As reported by the Senate Committee on Armed Services on May 19, 2015
S. 1376 would authorize appropriations totaling an estimated $604.6 billion for fiscal year 2016 for the military functions of the Department of Defense (DoD), for certain activities of the Department of Energy (DOE), and for other purposes. In addition, S. 1376 would prescribe personnel strengths for each active-duty and selected-reserve component of the U.S. armed forces.
If appropriated, $515.5 billion of the authorized amounts would count against the defense cap for 2016 set in the Budget Control Act of 2011 (BCA), as amended. Another $0.2 billion would count against the nondefense cap. An additional $88.9 billion would be authorized for overseas contingency operations (OCO) that, if appropriated, would not count against the caps; of that amount, $49.9 billion would be for war-related activities, while the remaining $39.0 billion would be used for “base budget” activities that in recent years have counted against the defense caps. CBO estimates that appropriation of the authorized amounts would result in outlays of $589.2 billion over the 2016-2020 period.
The bill also contains provisions that would affect the costs of defense programs funded through discretionary appropriations in 2017 and future years. Those provisions would affect force structure, DoD compensation and health care benefits, the uniformed services retirement system, and other programs and activities. CBO has analyzed the costs of a select number of those provisions and estimates that they would, on a net basis, lower the amount of appropriations needed to implement defense programs relative to current law by about $17.8 billion over the 2017-2020 period. The effects of those reductions are not included in the total amount of outlays mentioned above because funding for those activities would be covered by specific authorizations in future years.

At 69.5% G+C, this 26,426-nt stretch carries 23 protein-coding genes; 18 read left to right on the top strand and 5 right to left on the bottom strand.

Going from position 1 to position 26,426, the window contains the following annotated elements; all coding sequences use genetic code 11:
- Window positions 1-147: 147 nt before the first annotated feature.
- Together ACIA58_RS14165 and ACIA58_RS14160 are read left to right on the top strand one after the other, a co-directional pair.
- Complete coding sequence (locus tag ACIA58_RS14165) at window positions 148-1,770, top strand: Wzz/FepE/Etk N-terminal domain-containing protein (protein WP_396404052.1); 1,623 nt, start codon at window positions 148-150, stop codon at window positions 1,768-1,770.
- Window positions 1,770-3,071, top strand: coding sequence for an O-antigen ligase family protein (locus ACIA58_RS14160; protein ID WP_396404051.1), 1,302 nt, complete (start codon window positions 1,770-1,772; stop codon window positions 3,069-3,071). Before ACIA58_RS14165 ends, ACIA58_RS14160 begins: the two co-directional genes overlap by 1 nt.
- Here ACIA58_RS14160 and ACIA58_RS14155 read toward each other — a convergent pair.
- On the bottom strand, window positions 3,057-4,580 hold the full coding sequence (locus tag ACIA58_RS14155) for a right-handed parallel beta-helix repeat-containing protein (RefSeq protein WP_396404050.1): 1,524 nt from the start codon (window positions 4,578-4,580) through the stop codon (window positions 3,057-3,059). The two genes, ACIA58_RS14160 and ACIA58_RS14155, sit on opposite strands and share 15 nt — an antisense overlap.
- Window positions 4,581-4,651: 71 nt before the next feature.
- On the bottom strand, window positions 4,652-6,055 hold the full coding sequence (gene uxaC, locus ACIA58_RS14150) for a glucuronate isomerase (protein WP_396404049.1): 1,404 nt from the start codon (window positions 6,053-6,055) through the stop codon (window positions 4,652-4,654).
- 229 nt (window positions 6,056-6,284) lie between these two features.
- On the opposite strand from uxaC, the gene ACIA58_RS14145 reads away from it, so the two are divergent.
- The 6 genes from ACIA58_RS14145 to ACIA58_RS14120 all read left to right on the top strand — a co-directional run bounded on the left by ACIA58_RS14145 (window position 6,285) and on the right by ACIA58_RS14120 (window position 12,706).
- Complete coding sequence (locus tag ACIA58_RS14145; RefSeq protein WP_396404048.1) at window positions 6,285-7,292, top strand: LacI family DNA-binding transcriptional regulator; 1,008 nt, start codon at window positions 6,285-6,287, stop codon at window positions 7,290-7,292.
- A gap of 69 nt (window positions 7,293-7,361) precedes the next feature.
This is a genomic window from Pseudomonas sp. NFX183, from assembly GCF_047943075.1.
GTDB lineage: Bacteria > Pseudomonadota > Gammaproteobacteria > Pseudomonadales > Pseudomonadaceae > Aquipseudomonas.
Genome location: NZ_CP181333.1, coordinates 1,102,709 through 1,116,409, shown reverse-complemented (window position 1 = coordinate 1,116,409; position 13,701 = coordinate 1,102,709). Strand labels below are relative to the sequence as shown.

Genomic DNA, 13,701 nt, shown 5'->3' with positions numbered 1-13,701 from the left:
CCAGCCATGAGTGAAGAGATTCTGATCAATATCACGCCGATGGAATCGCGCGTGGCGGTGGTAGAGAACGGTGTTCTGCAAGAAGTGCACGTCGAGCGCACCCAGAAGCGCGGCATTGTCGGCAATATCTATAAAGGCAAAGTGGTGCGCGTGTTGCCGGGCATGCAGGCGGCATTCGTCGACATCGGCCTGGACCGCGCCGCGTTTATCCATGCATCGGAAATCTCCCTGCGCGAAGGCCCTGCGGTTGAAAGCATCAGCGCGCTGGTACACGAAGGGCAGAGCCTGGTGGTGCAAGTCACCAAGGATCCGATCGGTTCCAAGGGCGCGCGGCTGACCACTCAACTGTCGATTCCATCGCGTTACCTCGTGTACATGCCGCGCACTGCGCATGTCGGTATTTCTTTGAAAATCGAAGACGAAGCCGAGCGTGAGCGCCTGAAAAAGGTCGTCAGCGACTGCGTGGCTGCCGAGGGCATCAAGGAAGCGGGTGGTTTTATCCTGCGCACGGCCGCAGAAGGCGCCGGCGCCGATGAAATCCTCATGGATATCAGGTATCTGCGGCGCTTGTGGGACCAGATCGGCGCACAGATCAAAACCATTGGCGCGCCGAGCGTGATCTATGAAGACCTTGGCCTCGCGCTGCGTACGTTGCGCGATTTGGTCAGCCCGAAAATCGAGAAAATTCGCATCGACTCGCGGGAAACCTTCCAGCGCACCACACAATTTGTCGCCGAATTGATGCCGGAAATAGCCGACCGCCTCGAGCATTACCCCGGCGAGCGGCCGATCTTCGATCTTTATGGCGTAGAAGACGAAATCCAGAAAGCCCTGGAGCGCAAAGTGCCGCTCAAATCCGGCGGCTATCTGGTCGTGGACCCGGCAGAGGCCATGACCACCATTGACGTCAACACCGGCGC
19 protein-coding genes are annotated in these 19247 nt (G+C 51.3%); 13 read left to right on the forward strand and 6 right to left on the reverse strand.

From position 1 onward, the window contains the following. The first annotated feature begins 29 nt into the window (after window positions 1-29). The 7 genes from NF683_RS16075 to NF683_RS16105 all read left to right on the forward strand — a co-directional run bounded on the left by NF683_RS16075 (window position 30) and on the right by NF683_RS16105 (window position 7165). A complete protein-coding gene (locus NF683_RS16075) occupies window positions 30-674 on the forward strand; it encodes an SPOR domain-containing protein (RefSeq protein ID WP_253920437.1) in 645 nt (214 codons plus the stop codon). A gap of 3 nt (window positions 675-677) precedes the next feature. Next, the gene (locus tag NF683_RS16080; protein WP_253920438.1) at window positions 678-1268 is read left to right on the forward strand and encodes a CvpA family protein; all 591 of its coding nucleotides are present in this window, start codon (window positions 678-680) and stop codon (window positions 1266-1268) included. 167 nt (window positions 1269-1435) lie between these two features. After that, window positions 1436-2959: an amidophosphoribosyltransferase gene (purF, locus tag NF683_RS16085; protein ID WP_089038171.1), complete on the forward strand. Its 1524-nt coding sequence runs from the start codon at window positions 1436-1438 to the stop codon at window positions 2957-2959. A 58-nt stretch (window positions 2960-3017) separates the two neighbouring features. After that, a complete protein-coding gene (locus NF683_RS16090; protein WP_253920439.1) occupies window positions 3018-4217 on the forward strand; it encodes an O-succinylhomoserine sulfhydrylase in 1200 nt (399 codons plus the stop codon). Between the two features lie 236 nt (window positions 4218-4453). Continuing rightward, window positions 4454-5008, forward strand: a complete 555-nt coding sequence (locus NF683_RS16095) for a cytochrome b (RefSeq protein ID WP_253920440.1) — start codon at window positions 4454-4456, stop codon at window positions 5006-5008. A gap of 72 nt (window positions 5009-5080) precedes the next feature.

In addition, S. 1376 contains provisions that would affect direct spending and revenues. CBO estimates that provisions affecting direct spending would, on net, decrease outlays by $2.2 billion over the 2016-2020 period, and by $4.9 billion over the 2016-2025 period. CBO and the staff of the Joint Committee on Taxation (JCT) estimate that enacting the bill would reduce revenues by $0.2 billion over the 2018-2020 period, and by $1.1 billion over the 2018-2025 period. In total, enactment of the bill would decrease the deficit by an estimated $2.0 billion over the 2016-2020 period, and by $3.8 billion over the 2016-2025 period.